Molly: Staying Positive with Diabetes

Image courtesy of Greg Weintraub
Image courtesy of Greg Weintraub

When were you diagnosed and with what type of diabetes?

“I was diagnosed with type 1 diabetes on Christmas Eve in 1997. I was four years old at the time.”

What is your greatest daily struggle?

“My greatest daily struggle is to maintain a positive attitude. Some people might assume that having a condition like diabetes has a largely negative impact on my lifestyle. That can be true on occasion, but over time, I’ve realized how important it is to maintain an optimistic outlook. I find it far more motivating when it comes to diabetes related and non-diabetes related issues alike. It’s easier said than done, but I accept it as a challenge that improves the quality of my life overall.”

Have you found any positives about having diabetes?

“I think the most positive aspect about having diabetes is the fact that it has brought me closer to many people. For instance, my mom is also a type 1, so our bond is made even more special. It’s also brought me closer to my dad, who does everything he can to help take care of me and my mom. Last, but certainly not least, it’s allowed me to connect with other people with diabetes in a truly unique way. Through my involvement with the College Diabetes Network and the Diabetes Online Community, I’ve heard innumerable and incredible stories that reflect the resilience of people affected by diabetes. As such, my diabetes has introduced great relationships to my life that I wouldn’t replace.”

What is the best advice you would give to a newly diagnosed person?

“The best advice I could give to a newly diagnosed person is to take everything one day at a time. Some days they will have much better control than others, and I think this is important to acknowledge. It can be tough to handle the ups and downs of diabetes, but acceptance of the lifestyle is a major component of succeeding at it.”

Do you test in public? Why or why not?

“I can’t remember a time in my life when I didn’t feel comfortable testing in public. I grew up with my diabetes, so it just feels natural to test and administer insulin regardless of my location. Of course, this means that I might get a few funny looks or curious questions from time to time, but I don’t mind at all because it’s another outlet through which I can be a diabetes advocate.”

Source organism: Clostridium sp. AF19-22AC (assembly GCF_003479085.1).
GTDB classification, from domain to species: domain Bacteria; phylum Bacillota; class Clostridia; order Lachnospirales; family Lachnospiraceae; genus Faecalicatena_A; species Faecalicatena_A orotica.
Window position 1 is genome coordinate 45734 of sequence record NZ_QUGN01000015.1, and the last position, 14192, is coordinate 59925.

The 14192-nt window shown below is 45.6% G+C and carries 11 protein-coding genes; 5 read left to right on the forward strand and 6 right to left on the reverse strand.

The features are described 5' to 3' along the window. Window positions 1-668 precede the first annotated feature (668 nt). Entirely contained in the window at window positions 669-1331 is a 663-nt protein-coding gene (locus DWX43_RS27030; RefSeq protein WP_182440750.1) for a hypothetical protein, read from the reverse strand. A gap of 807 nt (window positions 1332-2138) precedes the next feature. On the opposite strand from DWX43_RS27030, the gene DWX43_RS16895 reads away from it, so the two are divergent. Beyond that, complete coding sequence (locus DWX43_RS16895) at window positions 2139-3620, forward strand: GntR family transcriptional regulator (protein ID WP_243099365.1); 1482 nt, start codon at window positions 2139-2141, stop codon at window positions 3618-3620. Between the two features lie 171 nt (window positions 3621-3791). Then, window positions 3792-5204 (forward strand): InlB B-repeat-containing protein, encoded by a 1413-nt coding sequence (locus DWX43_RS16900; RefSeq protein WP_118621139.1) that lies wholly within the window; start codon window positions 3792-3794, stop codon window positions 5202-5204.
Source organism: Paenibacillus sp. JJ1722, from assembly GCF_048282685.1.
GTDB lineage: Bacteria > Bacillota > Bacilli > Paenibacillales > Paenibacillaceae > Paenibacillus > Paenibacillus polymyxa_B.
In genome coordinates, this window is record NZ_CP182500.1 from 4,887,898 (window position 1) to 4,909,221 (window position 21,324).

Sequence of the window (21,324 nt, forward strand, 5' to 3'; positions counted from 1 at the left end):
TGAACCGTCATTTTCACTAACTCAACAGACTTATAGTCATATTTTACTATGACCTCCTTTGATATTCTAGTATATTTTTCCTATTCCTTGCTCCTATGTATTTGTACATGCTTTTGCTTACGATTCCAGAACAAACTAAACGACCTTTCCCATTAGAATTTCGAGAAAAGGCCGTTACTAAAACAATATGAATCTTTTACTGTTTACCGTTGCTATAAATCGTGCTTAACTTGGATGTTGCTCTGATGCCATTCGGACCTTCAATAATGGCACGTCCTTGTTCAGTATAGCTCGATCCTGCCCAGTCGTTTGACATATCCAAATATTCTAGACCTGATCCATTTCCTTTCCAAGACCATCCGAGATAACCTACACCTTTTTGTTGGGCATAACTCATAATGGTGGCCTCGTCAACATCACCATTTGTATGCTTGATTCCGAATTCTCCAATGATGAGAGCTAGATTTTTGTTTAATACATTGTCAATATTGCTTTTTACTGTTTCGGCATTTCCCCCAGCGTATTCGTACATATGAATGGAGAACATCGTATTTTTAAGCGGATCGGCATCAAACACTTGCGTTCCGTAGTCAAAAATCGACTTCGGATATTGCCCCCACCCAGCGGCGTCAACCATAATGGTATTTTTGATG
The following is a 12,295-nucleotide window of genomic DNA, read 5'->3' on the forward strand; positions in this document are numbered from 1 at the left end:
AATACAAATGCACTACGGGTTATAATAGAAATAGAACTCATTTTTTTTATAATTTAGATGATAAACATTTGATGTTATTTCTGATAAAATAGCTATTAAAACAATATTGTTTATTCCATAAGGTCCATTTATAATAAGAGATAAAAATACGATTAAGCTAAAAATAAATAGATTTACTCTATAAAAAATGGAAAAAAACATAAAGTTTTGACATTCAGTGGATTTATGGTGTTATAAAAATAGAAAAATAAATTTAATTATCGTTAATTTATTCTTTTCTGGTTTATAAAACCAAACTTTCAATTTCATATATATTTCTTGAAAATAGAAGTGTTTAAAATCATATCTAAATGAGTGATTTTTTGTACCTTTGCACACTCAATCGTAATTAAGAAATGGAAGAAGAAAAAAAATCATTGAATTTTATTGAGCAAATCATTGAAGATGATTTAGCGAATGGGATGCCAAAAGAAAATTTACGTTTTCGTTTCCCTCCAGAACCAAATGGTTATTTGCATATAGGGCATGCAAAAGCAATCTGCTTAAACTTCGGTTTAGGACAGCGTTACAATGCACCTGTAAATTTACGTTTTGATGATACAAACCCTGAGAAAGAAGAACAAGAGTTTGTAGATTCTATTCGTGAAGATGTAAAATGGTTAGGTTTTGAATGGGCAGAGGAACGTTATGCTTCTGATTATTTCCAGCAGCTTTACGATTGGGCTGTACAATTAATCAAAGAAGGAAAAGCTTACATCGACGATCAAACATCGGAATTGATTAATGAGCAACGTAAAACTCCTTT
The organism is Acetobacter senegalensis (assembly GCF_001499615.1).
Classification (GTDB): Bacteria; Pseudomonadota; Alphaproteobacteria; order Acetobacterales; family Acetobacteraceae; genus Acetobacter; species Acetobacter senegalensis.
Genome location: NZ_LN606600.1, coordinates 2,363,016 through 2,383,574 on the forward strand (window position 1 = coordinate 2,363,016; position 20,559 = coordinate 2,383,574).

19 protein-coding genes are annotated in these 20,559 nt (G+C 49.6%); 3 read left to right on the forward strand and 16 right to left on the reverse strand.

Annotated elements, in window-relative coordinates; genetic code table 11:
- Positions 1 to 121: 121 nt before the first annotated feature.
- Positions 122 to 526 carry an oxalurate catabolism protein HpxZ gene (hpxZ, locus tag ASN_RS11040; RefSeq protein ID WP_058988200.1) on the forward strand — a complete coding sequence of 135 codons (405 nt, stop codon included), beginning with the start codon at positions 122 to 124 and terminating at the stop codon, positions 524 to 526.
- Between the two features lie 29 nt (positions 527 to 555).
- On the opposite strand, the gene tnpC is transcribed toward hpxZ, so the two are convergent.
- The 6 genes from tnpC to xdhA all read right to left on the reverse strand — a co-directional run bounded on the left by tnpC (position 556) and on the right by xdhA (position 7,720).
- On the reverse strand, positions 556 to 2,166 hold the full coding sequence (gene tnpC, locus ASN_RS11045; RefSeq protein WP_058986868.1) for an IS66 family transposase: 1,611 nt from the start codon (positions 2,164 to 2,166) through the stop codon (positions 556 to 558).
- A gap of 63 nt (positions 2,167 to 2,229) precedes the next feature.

What is your greatest accomplishment?

“One of my greatest accomplishments so far is earning my bachelor’s degree in English from the University of Massachusetts Amherst. I completed my undergraduate career in three and a half years, signifying a huge achievement both professionally and emotionally. My transition to life as a college student was a big adjustment, and I was concerned about how I would handle my diabetes away from my support system at home. I quickly proved to myself that I could do anything I set my mind to and excelled at school, meeting a variety of wonderful new people and engaging in life on campus. Moreover, I was extremely lucky to find full-time employment mere weeks after graduating, which showed me that my hard work was bound to pay off.”

You can learn more about Molly by reading her interesting and creative blog posts at asweetlife or follow her on twitter @mj_asweetlife

Robin: A Story Of Strength

Robin and Gov Island2

When were you diagnosed and with what type of diabetes?

“I was diagnosed with type 1 diabetes when I was six. Almost thirty years ago!”

What is your greatest daily struggle?

“My greatest daily struggle… If I weren’t writing these answers for a blog on diabetes, I don’t think diabetes would even come to mind for this question. I’d probably answer along the lines of: unfriendly co-workers, sprinting drill exercises, filing taxes/paying bills, or being on time.”